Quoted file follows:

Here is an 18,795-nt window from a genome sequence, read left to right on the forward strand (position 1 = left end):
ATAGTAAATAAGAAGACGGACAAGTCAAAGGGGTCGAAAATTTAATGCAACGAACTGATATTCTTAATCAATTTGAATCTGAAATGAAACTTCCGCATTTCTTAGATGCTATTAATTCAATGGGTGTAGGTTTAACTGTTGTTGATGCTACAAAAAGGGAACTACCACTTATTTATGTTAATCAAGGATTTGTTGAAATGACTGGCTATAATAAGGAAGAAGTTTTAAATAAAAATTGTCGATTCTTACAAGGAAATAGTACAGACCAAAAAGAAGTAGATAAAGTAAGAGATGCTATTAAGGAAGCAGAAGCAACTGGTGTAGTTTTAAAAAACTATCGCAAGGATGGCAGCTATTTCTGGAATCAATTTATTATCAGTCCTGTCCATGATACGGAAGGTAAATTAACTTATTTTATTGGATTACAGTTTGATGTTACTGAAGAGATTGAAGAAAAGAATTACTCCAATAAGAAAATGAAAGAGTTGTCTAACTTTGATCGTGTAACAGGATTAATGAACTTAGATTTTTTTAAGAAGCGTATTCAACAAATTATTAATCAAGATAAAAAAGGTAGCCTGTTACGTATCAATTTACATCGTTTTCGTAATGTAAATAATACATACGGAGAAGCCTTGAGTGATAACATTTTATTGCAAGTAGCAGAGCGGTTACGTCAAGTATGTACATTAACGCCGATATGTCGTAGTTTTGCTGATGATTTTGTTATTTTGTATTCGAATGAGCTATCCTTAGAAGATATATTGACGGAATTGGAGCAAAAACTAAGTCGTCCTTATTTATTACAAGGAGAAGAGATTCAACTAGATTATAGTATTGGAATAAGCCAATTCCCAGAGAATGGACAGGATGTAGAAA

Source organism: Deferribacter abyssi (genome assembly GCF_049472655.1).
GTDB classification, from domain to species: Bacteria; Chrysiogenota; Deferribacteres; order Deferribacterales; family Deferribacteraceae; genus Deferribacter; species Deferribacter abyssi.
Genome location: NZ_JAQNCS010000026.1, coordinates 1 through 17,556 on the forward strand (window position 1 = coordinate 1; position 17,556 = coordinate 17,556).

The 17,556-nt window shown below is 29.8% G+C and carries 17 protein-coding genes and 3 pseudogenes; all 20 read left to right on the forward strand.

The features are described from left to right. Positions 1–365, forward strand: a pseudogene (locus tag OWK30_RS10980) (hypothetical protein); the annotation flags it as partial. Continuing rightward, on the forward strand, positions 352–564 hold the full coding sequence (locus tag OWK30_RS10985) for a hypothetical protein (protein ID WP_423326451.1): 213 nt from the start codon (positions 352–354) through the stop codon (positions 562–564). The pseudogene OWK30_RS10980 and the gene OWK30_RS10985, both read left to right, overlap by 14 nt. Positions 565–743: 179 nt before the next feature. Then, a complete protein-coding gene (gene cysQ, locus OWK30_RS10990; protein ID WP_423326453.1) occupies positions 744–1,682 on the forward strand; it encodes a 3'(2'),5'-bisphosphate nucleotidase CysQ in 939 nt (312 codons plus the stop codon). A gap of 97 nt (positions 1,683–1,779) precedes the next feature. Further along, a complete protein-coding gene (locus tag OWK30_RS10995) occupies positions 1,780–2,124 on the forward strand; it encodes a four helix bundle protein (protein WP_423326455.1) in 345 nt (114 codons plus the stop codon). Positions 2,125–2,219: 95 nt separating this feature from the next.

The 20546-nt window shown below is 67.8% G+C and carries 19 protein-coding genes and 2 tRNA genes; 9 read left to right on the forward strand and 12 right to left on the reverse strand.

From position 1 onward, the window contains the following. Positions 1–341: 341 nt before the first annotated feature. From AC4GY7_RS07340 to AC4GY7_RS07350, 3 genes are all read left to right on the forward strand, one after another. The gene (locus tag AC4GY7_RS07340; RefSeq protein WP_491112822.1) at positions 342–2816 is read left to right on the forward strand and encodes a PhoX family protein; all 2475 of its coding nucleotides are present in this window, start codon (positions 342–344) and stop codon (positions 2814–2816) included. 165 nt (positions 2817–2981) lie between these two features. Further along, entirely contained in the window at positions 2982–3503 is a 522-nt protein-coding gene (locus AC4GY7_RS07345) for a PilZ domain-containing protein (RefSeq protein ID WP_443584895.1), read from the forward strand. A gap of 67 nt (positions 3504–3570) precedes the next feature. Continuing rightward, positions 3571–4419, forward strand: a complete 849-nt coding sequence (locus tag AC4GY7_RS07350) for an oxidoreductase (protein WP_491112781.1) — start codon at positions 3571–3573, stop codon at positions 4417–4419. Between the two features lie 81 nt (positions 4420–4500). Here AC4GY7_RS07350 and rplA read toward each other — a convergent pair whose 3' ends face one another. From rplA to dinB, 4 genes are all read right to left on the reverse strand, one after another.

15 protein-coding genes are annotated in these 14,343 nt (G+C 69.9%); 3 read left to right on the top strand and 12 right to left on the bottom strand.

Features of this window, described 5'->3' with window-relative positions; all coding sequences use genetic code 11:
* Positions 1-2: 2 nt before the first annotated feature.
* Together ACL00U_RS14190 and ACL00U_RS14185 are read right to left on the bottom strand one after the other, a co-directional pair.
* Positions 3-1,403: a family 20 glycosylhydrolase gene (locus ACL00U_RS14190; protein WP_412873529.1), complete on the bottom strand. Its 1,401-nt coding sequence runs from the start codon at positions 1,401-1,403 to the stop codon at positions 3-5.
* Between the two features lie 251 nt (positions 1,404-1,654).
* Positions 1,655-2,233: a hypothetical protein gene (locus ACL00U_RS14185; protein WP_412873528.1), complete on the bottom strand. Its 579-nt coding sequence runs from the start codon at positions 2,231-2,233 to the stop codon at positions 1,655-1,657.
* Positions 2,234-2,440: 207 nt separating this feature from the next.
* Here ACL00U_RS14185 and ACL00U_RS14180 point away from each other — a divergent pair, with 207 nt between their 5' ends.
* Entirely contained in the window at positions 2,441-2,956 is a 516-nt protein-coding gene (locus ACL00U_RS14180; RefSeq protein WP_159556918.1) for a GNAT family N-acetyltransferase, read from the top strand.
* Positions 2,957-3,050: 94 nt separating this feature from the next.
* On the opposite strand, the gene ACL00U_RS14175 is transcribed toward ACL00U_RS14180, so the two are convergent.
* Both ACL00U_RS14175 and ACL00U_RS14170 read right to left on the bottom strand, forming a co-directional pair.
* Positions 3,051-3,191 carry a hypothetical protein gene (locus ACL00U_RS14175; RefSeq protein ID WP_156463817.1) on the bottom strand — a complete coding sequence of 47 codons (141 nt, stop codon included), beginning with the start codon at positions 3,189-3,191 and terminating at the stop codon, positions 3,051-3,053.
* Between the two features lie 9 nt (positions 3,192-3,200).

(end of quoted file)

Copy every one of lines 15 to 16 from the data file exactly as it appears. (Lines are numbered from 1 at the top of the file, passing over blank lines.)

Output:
* Between the two features lie 251 nt (positions 1,404-1,654).
* Positions 1,655-2,233: a hypothetical protein gene (locus ACL00U_RS14185; protein WP_412873528.1), complete on the bottom strand. Its 579-nt coding sequence runs from the start codon at positions 2,231-2,233 to the stop codon at positions 1,655-1,657.